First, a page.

On grieving trees

For years, a young writer saw the tell-tale signs of beetle kill. And then the infestation came for the pines at her own home.

I had recognized the signs since I was small: brazen red pines on Monarch Pass in western Colorado, the standing ghosts of trees killed by creatures no larger than my little fingernail. Beetle kill has been a devastating but familiar sight for Coloradans for at least the past 20 years, an infestation indicative of an ecosystem out of balance. In some areas, we have watched the change take place, the progression from one or two infected trees to irreconcilably large swaths of sickness, and, finally, to skeletal remains sucked dry of beauty and breath. The process has been studied and covered by news sources — even capitalized into a timber industry. It is a visceral reminder that what we have in the West is fading, that some of the oldest and strongest forests are susceptible to the smallest insects, literally and metaphorically. We have borne collective witness to the orange dwindling of trees we were told that we could always count on as evergreen.


From my house north of Ridgway, Colorado, I see daily what many people can only see on postcards. A glance to the east affords the sight of Chimney Rock and Courthouse Mountain where the sun and moon rise over the Cimarron Range. Deep ridges and valleys covered with piñon and juniper trees cut through the space between the mountains and me. This is a view I’ve loved for over a decade, so when a few warnings popped up in orange clumps in the otherwise green sea of trees last spring, I was alarmed. Throughout the winter, these trees had been healthy and held blankets of snow firmly, like champions of their environment. Seemingly overnight, they turned dry and frail. I was concerned that the irrevocable illness spreading across the ridge was indeed beetle kill. And, in just a few months, I would know for sure.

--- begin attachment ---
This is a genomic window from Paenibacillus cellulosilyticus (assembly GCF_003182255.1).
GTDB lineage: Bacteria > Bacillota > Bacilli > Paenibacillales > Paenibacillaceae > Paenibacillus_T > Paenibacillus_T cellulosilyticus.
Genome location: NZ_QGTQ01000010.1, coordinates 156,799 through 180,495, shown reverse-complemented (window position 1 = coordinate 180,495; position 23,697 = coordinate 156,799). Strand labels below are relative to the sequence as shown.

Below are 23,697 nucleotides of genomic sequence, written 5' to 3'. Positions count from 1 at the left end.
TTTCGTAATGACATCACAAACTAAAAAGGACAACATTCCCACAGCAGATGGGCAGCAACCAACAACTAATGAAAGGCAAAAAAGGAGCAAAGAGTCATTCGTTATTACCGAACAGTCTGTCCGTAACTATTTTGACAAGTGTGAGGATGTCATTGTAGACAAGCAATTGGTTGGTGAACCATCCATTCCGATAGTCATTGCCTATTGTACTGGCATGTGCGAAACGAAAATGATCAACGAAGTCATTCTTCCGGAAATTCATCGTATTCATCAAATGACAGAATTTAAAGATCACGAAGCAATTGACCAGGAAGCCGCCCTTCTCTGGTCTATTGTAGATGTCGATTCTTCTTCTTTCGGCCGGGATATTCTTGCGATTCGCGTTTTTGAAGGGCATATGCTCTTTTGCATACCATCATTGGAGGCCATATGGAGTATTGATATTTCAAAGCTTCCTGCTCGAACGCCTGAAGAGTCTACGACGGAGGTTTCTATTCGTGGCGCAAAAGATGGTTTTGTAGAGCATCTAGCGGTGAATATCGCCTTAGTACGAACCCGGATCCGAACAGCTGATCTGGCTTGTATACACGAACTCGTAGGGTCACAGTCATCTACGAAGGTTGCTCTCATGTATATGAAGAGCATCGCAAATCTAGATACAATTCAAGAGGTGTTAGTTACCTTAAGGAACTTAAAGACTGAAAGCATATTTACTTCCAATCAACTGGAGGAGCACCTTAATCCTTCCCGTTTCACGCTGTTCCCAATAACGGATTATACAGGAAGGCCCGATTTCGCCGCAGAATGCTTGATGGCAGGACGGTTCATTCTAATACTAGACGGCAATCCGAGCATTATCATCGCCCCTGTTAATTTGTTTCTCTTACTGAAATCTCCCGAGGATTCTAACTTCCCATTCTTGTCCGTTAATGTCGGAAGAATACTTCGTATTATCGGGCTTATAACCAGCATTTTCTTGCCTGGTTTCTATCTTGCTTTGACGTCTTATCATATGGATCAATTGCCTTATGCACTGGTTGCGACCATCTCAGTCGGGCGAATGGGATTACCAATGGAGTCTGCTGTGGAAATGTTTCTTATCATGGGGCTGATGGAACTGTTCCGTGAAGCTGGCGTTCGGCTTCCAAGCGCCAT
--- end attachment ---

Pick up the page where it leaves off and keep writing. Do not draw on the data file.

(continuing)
One morning, as I lounged in my hammock enjoying the summer sun, I began to hear a rhythmic creaking noise surrounding me. I thought at first it was a harmless insect luxuriating in the warmth as I was. Suddenly I realized the sound was coming from inside the tree nearest to me, and I envisioned dozens of tiny beetles mercilessly devouring nutrients, greedily burrowing and suffocating this tree even in its prime. I foolishly stuck needles into the tell-tale holes bored in the bark to try and wrench them from their work, but the process was already in motion. In two weeks, seven piñon pines in my front yard died.    

I grew up in an inescapable narrative of climate change, yet my young mind created illusions of distance from problems like beetle kill. I had only seen forests dying far away: a theoretical drawback for everyone, but not necessarily mine to shoulder. I have held onto the topography of my own trees like a talisman, knowing that the forest is somewhere I can always go and be held in return. Logically, it was just a matter of time before I would see beetle kill in the forests I’ve played in and loved and known, but like the animal that causes the problem, this issue had stolen insidiously into my personal reality. Climate change looks different on paper than it does when it is right in front of you: You think it’s far away, but soon it’s in your front yard. Being concerned about a greater narrative is exhausting enough, but touching the result burns holes through your world.